The Story of More
In this talk inspired by her powerful book The Story of More, Hope Jahren takes on one of the most important questions of our time – how we reckon with climate change and transform our relationship with our finite planet. She explains the current and projected consequences of global warming—from superstorms to rising sea levels—and the actions that we all can take to fight back. An expert in communicating ideas of science through a profoundly personal perspective, Hope inspires her audiences to see our role in the struggle against climate change and to invest in our interconnectedness.
Be as a Tree Planted by the Waters: The Magic of Roots, Leaves, and Everything in Between
Trees are the oldest, biggest, and most successful creatures in the world. Using energy from the sun, and carbon from the air, they have thrived on land for more than four hundred million years. In this profound and uplifting talk, Hope Jahren illuminates the amazing and unique methods that plants around us use to establish, grow, flourish, and defend themselves. Learn how plants are much more than food, medicine, and wood — they form the living, striving foundation of Planet Earth.
Twenty Things Everyone Should Know About Global Change
Planet Earth and its inhabitants have experienced a dizzying amount of change during the last four decades. Since 1980, the global population has doubled, grain production has doubled, sugar production has doubled, meat and fish production has tripled, automobile production has doubled, and oil consumption has increased by 30 percent. Research teams at universities around the world are actively studying how these changes have already, and may further, affect human populations as well as natural ecosystems.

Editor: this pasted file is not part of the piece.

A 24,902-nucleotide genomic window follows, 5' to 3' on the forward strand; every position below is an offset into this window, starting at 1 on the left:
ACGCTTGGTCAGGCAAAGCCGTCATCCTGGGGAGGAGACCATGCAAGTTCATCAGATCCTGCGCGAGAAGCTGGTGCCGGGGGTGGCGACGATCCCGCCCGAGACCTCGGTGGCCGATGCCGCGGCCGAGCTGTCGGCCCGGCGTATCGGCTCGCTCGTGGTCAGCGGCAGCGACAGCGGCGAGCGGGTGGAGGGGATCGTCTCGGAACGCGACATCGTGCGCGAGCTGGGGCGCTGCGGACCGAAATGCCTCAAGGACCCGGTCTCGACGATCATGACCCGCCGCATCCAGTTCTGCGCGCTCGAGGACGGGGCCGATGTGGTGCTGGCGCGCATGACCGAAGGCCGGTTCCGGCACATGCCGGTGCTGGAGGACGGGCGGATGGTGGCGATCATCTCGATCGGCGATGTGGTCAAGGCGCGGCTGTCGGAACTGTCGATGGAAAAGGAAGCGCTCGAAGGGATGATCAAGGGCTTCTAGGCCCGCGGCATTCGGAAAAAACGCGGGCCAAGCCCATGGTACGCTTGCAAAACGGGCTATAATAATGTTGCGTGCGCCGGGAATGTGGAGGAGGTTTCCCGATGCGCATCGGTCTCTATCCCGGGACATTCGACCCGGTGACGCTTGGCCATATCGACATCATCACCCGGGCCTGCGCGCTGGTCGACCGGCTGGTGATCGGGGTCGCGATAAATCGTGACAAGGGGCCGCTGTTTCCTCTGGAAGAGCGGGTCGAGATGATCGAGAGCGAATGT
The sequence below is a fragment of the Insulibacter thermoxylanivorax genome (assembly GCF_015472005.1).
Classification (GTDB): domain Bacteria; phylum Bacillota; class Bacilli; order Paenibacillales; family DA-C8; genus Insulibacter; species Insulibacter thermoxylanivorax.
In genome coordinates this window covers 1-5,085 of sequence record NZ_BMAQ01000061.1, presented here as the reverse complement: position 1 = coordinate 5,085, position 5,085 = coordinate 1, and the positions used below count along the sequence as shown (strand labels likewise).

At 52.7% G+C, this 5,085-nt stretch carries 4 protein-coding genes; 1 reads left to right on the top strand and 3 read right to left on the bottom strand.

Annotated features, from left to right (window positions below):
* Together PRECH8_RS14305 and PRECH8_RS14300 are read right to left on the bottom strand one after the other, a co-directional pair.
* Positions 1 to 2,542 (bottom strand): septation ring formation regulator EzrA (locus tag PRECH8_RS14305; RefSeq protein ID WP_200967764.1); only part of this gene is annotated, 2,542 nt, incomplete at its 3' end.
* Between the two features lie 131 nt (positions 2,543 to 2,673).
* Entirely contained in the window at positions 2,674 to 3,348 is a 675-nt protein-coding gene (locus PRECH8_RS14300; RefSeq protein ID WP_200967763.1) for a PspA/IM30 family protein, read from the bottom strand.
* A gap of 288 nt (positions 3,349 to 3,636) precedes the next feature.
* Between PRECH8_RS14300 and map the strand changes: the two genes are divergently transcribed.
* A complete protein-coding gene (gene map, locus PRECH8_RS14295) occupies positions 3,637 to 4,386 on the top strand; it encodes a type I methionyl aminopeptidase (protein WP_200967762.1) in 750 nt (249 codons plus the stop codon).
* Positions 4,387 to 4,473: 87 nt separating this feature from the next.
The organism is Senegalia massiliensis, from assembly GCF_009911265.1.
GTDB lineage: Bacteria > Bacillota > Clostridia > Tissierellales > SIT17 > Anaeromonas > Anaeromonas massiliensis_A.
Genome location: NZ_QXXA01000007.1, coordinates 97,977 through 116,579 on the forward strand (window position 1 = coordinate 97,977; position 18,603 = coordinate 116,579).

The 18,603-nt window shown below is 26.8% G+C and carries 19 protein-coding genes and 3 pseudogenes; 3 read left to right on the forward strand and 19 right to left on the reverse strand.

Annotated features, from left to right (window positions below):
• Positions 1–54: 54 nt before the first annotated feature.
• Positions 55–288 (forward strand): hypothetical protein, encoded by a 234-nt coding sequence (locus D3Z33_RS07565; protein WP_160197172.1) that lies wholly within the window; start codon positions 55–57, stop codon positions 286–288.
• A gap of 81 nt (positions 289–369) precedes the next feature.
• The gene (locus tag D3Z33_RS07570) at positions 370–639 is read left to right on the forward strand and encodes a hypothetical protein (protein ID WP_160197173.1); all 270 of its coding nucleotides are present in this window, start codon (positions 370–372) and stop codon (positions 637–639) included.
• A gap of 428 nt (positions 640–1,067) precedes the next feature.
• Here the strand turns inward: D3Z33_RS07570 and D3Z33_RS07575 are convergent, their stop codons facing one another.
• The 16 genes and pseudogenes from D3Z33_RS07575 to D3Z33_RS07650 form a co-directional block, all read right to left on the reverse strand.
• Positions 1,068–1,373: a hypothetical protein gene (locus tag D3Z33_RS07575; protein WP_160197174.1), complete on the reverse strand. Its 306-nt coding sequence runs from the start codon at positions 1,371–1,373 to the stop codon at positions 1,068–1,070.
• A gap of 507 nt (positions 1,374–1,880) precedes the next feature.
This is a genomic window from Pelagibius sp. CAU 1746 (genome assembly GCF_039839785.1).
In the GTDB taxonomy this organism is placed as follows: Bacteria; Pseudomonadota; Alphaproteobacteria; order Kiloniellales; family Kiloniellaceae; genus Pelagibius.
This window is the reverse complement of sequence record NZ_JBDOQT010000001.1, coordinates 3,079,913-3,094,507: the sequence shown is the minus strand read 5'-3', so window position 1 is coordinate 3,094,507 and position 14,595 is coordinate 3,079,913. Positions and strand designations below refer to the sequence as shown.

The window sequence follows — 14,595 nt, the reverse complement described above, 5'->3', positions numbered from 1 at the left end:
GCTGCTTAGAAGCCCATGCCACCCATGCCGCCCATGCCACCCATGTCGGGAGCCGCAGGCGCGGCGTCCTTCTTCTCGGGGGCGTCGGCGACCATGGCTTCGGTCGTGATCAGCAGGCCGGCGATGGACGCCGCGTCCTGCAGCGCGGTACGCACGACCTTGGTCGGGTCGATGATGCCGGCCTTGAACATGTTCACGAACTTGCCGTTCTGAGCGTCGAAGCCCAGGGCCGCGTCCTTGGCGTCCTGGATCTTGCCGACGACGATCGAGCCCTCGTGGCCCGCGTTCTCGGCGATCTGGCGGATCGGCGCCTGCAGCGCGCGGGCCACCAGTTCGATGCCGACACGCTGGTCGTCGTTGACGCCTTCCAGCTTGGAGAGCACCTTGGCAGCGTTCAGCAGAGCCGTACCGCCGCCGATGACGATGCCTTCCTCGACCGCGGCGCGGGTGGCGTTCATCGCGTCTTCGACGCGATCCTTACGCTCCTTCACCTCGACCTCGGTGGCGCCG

As an environmental scientist, Hope Jahren strives to become expertly familiar with her field’s personal corner of global change – but says there is something to learn from stepping back and examining the bigger picture. In this talk, Hope presents the twenty more dramatic ways in which our planet has changed – and what we can do about it now.
Hope Jahren is an award-winning scientist who has been pursuing independent research in paleobiology since 1996, when she completed her PhD at University of California Berkeley and began teaching and researching first at the Georgia Institute of Technology and then at Johns Hopkins University. She is the recipient of three Fulbright Awards and is one of four scientists, and the only woman, to have been awarded both of the Young Investigator Medals given within the Earth Sciences. She was a tenured professor at the University of Hawaii in Honolulu from 2008 to 2016, where she built the Isotope Geobiology Laboratories, with support from National Science Foundation, the Department of Energy and the National Institutes of Health. She currently holds the J. Tuzo Wilson professorship at the University of Oslo, Norway.